The pericallosal artery is the continuation of the anterior cerebral artery (ACA) and is named after the origin of the callosomarginal artery. As it courses over the superior surface of the corpus callosum (CC) in the pericallosal cistern it gives off many small branches to the CC, forming the pericallosal pial plexus (pericallosal moustache).
The segment of the anterior cerebral artery distal to the anterior communicating artery (A2 to A5) has also been called the pericallosal artery. The two first conical branches of the ACerA supplying the medial surface, the orbitofrontal and the frontopolar arteries, usually arise from the A2 segment. The segments A3 to A5 give rise to other cortical branches to supply the medial surface of the hemisphere.
The A3 segment is a frequent site of origin for the anterior, middle internal frontal, and callosomarginal arteries.
The paracentral artery frequently stems from the A4 segment.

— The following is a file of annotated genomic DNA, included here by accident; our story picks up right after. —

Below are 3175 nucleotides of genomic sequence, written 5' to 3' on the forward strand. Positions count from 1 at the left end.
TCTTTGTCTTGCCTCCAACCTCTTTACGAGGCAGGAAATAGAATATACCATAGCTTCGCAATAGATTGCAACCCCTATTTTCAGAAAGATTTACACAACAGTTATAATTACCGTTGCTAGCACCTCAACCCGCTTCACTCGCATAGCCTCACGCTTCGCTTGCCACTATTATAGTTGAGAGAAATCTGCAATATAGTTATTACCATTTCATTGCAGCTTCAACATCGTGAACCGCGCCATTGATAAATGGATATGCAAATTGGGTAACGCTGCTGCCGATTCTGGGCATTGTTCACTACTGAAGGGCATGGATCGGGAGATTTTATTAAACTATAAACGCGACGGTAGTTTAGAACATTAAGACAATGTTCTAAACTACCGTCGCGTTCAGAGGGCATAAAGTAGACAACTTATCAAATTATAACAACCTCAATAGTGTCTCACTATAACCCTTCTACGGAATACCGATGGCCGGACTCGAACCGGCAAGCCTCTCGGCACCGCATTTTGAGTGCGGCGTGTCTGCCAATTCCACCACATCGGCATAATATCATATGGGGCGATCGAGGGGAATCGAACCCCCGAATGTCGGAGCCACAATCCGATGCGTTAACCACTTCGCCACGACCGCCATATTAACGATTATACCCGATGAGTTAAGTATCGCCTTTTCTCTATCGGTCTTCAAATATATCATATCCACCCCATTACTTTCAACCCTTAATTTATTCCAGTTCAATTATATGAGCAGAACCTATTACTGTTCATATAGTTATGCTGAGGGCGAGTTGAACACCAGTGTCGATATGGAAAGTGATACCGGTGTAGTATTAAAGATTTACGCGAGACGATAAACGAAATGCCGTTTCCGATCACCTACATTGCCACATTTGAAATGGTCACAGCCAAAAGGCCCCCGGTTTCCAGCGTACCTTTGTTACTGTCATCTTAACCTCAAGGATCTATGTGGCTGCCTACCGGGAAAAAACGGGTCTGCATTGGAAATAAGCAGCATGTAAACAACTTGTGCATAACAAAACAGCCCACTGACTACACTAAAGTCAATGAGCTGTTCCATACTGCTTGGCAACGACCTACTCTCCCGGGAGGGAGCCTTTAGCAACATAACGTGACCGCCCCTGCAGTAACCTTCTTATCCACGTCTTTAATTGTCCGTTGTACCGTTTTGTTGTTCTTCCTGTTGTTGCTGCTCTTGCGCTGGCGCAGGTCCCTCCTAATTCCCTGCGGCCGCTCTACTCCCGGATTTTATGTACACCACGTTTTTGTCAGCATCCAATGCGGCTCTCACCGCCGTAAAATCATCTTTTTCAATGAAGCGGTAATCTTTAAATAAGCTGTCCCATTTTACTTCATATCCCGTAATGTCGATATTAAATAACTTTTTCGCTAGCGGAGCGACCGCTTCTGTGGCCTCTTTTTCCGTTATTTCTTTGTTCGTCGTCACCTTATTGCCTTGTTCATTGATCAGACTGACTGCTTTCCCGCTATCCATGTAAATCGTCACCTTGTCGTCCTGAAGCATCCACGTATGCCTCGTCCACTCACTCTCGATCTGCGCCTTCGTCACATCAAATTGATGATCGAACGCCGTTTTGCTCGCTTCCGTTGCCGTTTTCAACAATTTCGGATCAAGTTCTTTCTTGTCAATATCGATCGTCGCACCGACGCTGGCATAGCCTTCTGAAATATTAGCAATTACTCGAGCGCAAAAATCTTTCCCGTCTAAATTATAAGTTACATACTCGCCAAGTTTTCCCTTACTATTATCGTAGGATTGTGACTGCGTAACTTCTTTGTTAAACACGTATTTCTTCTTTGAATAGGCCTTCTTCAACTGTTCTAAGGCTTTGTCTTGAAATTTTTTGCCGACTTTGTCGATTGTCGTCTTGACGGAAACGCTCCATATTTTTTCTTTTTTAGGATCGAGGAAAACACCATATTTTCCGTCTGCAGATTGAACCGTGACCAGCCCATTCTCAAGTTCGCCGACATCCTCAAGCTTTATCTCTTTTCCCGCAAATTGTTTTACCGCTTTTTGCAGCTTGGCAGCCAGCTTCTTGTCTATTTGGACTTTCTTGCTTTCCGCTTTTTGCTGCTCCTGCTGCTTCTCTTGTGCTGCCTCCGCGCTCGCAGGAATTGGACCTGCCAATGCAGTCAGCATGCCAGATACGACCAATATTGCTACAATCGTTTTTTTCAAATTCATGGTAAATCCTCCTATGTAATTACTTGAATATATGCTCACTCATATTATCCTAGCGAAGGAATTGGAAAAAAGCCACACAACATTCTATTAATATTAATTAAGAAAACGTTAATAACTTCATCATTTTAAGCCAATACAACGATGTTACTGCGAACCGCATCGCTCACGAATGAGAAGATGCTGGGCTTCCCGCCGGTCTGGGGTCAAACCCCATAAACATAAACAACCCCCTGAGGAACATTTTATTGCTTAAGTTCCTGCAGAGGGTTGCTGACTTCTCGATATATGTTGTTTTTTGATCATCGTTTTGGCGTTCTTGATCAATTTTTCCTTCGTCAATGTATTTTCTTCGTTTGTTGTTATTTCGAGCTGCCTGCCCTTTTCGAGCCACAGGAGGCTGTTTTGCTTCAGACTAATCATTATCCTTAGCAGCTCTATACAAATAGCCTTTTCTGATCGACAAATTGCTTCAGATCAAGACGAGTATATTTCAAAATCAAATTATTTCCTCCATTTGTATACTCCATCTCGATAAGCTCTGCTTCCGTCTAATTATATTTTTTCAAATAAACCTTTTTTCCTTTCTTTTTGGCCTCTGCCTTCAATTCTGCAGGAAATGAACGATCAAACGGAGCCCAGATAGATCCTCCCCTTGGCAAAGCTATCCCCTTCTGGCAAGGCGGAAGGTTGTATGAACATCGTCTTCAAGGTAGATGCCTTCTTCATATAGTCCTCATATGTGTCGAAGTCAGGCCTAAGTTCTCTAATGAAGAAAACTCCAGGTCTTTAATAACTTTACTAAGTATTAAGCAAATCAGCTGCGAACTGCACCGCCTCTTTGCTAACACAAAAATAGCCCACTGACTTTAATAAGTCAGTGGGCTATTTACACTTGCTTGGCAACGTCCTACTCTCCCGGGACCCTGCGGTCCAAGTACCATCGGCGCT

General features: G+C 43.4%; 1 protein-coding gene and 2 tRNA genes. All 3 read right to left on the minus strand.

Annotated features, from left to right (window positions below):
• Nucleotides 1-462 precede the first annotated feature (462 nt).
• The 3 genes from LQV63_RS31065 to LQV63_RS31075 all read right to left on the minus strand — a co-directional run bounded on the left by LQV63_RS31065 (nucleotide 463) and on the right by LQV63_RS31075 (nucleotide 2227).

The A5 segment gives rise to the superior and inferior parietal arteries. All the cortical branches arise more frequently from the pericallosal than from the callosomarginal artery.
The pericallosal arteries are sonographically visible since the first trimester in 3D ultrasound scans of fetuses found to have a normal corpus callosum at follow-up 1).
The PA can routinely be observed at the first-trimester evaluation with color Doppler ultrasonography using the mid-sagittal view of the fetal head. The presence of an abnormal vascular map of the PA by Doppler ultrasonography at 11-14 weeks raises the suspicion of Agenesis of the corpus callosum 2).
The use of 3-D power Doppler sonoangiography enables the precise demonstration of the normal variants of the fetal pericallosal artery with different origins of the callosomarginal artery. The knowledge of normal variants helps to detect pathological forms of the pericallosal artery 3).